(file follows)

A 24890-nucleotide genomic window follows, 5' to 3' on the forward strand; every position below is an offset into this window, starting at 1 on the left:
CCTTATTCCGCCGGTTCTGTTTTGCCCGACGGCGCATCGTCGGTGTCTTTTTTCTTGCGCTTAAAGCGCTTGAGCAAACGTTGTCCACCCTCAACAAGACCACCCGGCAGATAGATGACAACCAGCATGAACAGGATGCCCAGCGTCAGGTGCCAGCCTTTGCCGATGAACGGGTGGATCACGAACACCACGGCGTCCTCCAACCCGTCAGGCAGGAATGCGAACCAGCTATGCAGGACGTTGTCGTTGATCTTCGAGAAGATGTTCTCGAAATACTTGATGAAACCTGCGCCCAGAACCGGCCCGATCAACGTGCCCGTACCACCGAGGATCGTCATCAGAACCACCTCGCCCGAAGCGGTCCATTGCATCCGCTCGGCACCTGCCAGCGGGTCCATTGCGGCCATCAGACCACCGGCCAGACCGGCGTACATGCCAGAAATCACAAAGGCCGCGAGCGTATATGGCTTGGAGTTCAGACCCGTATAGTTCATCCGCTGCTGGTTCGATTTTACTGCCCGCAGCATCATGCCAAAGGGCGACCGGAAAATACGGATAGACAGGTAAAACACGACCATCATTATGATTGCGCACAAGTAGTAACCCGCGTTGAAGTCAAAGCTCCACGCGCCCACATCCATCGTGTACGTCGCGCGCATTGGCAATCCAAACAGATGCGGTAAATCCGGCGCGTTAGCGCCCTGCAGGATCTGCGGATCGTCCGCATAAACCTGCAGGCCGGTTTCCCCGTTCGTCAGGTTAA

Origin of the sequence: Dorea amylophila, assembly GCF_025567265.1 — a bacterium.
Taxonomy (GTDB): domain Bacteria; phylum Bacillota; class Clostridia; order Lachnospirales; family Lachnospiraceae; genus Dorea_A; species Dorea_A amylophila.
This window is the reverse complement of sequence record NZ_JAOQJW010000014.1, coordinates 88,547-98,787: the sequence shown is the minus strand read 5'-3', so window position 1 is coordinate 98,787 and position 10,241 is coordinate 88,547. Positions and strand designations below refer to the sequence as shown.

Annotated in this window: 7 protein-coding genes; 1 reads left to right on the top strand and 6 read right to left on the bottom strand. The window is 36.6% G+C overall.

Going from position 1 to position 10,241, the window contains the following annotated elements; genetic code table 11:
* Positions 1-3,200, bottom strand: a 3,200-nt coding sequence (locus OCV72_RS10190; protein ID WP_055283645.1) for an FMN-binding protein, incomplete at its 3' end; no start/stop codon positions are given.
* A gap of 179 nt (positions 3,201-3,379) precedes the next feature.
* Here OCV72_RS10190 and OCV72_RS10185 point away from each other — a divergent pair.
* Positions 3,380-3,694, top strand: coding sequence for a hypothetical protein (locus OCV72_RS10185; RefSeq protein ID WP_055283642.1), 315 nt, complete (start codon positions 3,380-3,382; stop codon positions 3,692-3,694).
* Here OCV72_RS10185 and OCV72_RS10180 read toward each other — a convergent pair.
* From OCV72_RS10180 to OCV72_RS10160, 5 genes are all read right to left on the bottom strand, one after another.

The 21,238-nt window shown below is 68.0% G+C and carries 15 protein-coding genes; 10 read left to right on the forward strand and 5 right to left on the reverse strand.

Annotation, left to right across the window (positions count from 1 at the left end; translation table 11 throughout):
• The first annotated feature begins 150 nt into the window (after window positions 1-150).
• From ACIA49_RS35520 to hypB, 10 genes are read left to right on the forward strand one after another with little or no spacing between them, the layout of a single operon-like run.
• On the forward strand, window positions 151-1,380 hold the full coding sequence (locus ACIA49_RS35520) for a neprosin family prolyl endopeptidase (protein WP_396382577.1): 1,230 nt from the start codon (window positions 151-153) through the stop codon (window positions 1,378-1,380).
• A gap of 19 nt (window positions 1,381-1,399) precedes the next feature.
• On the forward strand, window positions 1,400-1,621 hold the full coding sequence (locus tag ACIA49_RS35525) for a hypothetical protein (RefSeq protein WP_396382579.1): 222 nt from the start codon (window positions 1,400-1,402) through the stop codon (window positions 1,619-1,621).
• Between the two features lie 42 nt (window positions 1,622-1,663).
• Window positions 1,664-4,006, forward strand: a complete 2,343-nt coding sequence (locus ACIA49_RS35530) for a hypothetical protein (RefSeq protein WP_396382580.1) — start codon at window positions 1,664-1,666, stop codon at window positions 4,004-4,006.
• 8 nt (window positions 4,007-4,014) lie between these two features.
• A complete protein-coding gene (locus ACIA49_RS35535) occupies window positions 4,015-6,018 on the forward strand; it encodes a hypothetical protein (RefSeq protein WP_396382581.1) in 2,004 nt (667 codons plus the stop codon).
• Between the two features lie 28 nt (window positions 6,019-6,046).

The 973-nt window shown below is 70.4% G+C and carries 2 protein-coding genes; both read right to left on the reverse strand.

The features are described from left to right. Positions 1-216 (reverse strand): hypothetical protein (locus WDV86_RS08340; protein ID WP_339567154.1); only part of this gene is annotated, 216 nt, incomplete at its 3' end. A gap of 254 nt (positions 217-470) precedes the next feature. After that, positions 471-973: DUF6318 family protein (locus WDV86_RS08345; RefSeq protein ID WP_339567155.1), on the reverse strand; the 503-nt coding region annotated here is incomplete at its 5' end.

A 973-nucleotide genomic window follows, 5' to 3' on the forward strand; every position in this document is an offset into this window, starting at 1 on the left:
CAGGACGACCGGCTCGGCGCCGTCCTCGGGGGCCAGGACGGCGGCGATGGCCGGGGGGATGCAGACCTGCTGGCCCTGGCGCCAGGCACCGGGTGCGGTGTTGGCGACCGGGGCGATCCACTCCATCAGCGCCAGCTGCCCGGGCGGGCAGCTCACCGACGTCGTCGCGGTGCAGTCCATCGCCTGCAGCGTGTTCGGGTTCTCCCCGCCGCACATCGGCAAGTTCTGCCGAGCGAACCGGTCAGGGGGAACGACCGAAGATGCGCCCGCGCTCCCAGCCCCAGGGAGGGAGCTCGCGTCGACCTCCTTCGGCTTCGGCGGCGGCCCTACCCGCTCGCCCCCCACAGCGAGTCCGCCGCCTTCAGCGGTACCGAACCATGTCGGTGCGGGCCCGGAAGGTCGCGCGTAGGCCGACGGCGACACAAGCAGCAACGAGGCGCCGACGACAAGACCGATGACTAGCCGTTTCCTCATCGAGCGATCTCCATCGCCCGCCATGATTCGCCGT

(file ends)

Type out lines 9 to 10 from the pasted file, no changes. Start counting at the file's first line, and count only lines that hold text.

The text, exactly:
* A gap of 179 nt (positions 3,201-3,379) precedes the next feature.
* Here OCV72_RS10190 and OCV72_RS10185 point away from each other — a divergent pair.